For video editing, I use a number of different tools. I am currently recording all of my videos using my iPhone XR through OBS. This is done using the OBS Camera app. I then have a Blue Yeti X microphone so I can get decent sound quality in my videos.
Once my videos are recorded I then use Descript to cut out all of my mistakes (there are always a lot of them). I don’t really use any of the other features of Descript other than pulling in some stock footage which I can’t find on other platforms.
I then save my timeline in Descript as a Final Cut Pro file and then import that into Davinci Resolve. I am still using the free version of Davinci Resolve and it has been perfect for what I need. I used to use Adobe Premiere Pro but it couldn’t do anything more and was costing me £30 ($38) a month.
For all of my animations, I use Apple Keynote. You can save presentations as movies with transparency. So it is just a case of cutting up the video and overlaying it on top of my recordings. As far as I am aware Microsoft Powerpoint can’t do this so you would have to use a green background and remove it using the Ultra Keyer.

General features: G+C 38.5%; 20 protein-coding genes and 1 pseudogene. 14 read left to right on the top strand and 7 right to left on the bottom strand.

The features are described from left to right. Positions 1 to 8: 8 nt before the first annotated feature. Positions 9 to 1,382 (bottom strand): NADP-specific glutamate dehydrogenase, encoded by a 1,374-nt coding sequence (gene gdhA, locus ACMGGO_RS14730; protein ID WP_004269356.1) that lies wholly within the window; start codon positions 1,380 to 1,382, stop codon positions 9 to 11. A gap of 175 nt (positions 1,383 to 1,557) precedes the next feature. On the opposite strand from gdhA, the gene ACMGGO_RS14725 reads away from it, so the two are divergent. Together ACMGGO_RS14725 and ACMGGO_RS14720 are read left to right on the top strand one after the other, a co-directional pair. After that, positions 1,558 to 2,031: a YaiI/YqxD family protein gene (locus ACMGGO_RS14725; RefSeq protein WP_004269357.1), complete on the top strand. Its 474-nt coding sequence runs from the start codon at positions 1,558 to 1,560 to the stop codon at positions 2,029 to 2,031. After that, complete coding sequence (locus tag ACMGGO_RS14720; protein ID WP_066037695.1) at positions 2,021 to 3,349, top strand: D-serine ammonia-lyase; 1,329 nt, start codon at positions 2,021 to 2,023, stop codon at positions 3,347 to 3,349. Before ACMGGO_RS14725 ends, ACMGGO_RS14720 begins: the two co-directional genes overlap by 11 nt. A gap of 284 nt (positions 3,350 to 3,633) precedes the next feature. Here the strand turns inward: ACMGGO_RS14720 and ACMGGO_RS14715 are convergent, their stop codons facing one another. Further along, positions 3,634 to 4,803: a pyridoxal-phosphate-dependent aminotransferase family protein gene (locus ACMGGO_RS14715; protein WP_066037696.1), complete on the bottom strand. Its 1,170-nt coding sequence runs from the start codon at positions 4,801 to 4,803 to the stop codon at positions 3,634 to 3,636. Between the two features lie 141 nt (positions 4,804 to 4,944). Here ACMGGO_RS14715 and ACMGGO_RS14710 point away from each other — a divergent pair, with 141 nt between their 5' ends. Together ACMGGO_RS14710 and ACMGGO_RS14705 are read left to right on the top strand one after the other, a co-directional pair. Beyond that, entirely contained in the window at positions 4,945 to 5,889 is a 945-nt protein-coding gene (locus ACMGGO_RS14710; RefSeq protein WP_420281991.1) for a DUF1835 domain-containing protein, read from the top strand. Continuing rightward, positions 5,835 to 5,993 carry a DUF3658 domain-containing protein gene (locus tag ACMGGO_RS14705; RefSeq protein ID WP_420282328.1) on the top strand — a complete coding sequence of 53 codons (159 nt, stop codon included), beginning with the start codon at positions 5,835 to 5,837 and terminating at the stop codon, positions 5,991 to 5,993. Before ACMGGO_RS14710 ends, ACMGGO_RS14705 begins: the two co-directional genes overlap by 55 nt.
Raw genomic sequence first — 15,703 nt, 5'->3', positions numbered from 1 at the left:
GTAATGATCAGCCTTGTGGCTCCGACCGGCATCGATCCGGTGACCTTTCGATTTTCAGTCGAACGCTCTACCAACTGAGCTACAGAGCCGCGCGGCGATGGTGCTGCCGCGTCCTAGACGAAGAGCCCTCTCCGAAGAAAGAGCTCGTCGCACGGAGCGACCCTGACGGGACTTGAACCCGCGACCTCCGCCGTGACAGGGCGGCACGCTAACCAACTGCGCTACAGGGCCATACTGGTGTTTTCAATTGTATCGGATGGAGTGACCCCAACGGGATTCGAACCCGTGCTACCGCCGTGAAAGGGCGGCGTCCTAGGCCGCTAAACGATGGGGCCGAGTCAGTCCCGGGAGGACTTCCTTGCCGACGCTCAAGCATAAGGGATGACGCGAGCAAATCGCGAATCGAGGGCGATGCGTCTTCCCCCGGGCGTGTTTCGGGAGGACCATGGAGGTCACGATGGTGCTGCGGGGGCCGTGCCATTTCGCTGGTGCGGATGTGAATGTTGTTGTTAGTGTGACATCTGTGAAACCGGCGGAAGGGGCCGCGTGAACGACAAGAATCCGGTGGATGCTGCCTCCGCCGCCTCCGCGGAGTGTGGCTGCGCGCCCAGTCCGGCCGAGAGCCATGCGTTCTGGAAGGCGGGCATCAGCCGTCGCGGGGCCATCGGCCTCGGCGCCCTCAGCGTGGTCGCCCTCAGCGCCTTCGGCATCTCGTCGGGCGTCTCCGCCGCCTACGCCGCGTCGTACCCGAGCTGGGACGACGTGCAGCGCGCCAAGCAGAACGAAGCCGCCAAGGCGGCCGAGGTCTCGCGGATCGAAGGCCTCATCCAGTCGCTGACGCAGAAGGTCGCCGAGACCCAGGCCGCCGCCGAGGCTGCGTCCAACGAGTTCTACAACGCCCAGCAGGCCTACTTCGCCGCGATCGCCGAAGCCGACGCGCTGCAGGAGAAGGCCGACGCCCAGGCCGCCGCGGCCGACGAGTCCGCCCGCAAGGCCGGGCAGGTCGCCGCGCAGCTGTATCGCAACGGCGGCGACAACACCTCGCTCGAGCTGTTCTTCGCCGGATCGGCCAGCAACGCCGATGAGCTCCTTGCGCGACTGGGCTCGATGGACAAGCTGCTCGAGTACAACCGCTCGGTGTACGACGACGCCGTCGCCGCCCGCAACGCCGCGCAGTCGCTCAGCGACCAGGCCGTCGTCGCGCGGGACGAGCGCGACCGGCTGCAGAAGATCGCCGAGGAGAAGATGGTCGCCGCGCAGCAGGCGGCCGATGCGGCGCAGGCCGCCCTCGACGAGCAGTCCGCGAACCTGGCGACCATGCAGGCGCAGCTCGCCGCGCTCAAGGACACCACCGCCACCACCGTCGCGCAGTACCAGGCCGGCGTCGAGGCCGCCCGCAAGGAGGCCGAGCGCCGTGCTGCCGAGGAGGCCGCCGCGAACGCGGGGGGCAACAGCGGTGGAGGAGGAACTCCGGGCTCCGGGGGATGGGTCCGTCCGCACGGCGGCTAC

Occasionally when I want to show text or other things whizzing behind me I use CapCut to cut me out of the video. CapCut has loads of effects and I might make use of more of them in the future.
Hopefully, there has been something new that you didn’t know about that you can use to make your lives a little easier. Please let me know in the comments if there are any tools that you can’t live without.
👾 Game - The Password Game. This is a fun little project. It can definitely feel like this when you are asked to pick a password. It worries me though when apps have a low password limit. Are they not hashing the passwords?
📝 Article - Advanced macOS Commands. As you have read I use my Mac every day yet there were still quite a few commands on this list I wasn’t aware of.
📝 Article - Unexpected downsides of UUID keys in PostgreSQL. I do like using UUIDs as you can generate an ID and use it without having to write something to the database. Unfortunately using UUIDs in a database can cause performance issues.